Bakers Journal

Erotic cakes growing up

April 29, 2009
By Mary Luz Mejia

Admittedly, adult cakes are an acquired taste. Some are very elegantly
crafted to look more like finely sculpted art pieces than XXX
eye-poppers, while others are meant to be provocative and shocking.

 CakeStar baker/designer Barbara Accogli, left, and cake artist Monja Chiara.


Admittedly, adult cakes are an acquired taste. Some are very elegantly crafted to look more like finely sculpted art pieces than XXX eye-poppers, while others are meant to be provocative and shocking.

Either way, this is a baking industry niche that isn’t going away. Once relegated to bachelorette and stag parties, the adult cake is now making show-stealing headlines at milestone birthday celebrations and even anniversary parties. And its shock-factor innovations can be and have been ratcheted up for those who seek a vicarious, cake-based thrill.

Michelle and June Heidrick, the mother-daughter team behind Katie’s Cakes in East York, Ont., and they agree that their customers buy these creations to put a smile on the recipient’s face as well as to incur the crimson glow of a full-fledged blush.

“I think everybody is a little more liberal these days in general and they want a little bit more of an edge in their cakes,” Michelle says. “The people purchasing these cakes from us want the recipient to say, ‘Oh my God!’ and then it was worth every penny they paid. They love to shock.”

June has been making naughty cakes (and confections such as adult chocolate lollypops) for 30 years at her nut-free bakery. The duo now sell more than 300 of these cakes a year. Customers can select a female or male torso (covered or nude), they can focus on a specific body part or they can go as off-the-wall as their imagination allows.

Michelle, known as the artistic family member, says, “The amount of work I put into every cake makes them look real.”

June adds: “That’s my daughter – nothing gets out that door unless it’s perfect.” To which Michelle responds, “I always say, if I wouldn’t pay the money myself for something, then it’s not getting out there.”

There’s a lot of passion behind baking and decorating the perfect cake, no matter the subject. Katie’s Cakes gets groups of girlfriends buying an erotic cake for their best friend’s bachelorette party, or a wife wanting to surprise her husband on his 50th birthday. Men are more reticent to buy erotic cakes – the majority of customers are women.
To build their reputation in the adult cake market, sisters Barbara Accogli and Monja Chiara of CakeStar Bakery in Scarborough launched the erotic cake side of their business at last October’s Everything To Do With Sex Show in Toronto. One of Katie’s Cake’s employees saw their very realistic and intricate cakes at the show and reported back to June with admiration. It’s no wonder, given that the sisters learned the finer points of baking from their Roman pastry chef father, Nicola Chiaravalloti.

“The encyclopedia of baking,” as Accogli calls him, taught them, in order to make a truly fabulous cake, no matter what the shape, there are no shortcuts.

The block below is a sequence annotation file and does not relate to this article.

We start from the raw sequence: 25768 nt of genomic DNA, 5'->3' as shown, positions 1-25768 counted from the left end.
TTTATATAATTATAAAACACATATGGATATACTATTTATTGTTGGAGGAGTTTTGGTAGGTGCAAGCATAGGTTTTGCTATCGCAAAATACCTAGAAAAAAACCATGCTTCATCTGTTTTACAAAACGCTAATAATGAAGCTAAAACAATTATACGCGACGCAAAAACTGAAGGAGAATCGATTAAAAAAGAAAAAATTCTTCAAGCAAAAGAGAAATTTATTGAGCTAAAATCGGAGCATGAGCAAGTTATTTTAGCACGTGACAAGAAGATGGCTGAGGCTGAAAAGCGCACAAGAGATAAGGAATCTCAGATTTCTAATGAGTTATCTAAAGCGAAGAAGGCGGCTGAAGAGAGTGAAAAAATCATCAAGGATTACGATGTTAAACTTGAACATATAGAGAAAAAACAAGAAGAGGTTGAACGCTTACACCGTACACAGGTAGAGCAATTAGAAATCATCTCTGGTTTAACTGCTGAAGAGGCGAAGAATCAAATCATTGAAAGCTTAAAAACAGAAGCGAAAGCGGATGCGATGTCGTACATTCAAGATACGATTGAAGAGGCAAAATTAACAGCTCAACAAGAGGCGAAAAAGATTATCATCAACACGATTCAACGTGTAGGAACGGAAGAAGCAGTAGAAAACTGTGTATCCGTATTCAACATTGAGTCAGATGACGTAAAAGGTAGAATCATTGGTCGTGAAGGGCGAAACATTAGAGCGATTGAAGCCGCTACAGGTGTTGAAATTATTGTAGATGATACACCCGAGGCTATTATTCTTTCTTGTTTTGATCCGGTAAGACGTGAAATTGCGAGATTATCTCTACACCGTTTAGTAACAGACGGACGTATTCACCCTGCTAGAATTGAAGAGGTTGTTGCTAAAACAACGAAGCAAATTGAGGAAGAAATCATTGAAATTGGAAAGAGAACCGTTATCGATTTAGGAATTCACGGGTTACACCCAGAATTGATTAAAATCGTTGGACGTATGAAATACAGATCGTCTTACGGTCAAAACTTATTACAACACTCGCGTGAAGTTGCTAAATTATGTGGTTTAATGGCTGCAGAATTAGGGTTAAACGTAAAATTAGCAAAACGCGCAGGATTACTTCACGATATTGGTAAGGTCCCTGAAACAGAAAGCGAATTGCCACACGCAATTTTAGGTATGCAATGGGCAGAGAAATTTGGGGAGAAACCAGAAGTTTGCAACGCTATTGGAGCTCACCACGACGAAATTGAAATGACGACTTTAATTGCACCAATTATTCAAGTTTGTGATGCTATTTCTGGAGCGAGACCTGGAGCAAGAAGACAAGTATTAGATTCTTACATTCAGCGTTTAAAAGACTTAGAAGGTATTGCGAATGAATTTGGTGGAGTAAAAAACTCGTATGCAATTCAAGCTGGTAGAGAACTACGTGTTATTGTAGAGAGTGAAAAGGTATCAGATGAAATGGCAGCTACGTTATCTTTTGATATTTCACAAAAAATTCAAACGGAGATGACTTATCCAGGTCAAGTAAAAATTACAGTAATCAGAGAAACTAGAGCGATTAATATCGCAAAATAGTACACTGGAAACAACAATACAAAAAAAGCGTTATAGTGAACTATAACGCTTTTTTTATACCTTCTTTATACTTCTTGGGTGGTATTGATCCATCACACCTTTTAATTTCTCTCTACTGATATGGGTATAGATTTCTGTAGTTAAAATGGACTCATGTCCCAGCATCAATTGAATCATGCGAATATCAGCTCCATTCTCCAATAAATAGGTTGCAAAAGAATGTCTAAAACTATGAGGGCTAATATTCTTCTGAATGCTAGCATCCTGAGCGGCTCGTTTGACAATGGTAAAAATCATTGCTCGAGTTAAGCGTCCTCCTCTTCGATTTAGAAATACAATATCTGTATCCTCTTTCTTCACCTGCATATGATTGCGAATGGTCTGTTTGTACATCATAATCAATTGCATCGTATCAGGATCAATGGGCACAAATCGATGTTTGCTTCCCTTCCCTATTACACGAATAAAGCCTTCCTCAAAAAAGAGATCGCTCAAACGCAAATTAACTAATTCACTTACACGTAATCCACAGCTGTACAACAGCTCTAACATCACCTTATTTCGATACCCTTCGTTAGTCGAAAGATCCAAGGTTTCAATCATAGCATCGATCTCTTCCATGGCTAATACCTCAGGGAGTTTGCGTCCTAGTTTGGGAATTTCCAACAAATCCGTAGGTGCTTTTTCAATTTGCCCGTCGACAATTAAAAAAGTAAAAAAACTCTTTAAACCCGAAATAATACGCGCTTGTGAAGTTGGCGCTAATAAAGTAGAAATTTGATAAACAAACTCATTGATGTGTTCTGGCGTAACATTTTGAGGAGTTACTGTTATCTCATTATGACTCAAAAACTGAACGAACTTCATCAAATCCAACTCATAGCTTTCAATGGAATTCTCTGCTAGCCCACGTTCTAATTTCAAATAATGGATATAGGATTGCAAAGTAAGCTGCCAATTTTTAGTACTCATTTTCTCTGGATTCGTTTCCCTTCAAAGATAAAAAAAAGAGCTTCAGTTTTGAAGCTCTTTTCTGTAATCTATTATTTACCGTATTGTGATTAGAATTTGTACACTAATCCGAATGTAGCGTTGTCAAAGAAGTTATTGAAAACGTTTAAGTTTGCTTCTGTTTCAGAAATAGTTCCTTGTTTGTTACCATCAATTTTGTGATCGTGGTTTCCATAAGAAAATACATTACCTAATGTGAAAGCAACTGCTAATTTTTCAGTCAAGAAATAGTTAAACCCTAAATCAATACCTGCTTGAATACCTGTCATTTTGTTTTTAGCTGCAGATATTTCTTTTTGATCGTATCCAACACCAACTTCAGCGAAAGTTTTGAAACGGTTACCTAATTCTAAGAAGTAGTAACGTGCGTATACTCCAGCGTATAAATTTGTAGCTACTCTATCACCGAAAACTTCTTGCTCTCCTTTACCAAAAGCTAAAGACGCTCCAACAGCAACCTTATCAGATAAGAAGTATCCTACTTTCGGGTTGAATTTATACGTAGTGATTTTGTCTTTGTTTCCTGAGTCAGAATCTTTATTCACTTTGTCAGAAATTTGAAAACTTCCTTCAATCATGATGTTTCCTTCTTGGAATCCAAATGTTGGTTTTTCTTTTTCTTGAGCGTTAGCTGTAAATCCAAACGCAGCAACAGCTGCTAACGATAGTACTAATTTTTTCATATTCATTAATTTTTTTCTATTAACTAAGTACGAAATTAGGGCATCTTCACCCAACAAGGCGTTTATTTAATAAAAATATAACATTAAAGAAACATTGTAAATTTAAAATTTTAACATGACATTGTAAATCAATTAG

At CakeStar, the inside of the cake is just as important as the hand-painted, sculpted exterior. A coffee and cognac cream between sponge layers is a customer favourite; as is the rum caramel cream that Accogli says, “tastes like a rum butter Life Saver.” But if you’re to judge a book by its cover, then CakeStar’s cover has all of the details of a sculptured piece of art – in large part thanks to Chiara’s artistic inclinations.

“We’re not just bakers – we like to think of ourselves as edible designers. If you can imagine it, we can make it,” Chiara says.

How far will CakeStar go to please customers?

“We’ll make the cake as wild as our clients want. We can add body jewelry, tattoos; we can replicate a favourite piece of lingerie – the works. We’re Romans, nothing can shock us!” Accogli says with a laugh.

The sisters don’t just make erotic cakes; they make what they proudly call “edible art.” They use no moulds, preferring a made-to-measure approach; they even airbrush the skin colour onto their cakes for added realism.

When asked how they would respond to others in the industry who frown upon the whole concept of adult cakes, all of the bakers and artists had definite opinions.

“We’ve had other bakers tell us, ‘I just can’t bring myself to make those erotic cakes,’ and I tell them, ‘That’s fine, go ahead and send them all to me! We don’t take it too seriously – it’s just cake!” says June Heidrick of Katie’s Cakes.

Accogli concurs, saying, “Life’s too short not to have fun and be creative and we get to do that with these cakes. It’s why we love coming to work!”

For the record, CakeStar and Katie’s Cakes make customized birthday, wedding, anniversary and other specialty cakes. Both have clients that have compared their work to Duff Goldman’s Ace of Cakes whimsical offerings. But it seems that the cakes that allow both bakeries to truly flex their creative muscle and play with child-like abandon are adult cakes.

After all, as long as there are naughty customers, there will be naughty cakes.

Mary Luz Mejia is a Toronto-based freelance food writer and food programming TV producer whose sweet tooth enjoys a good piece of cake – even the naughty kind! E-mail her at

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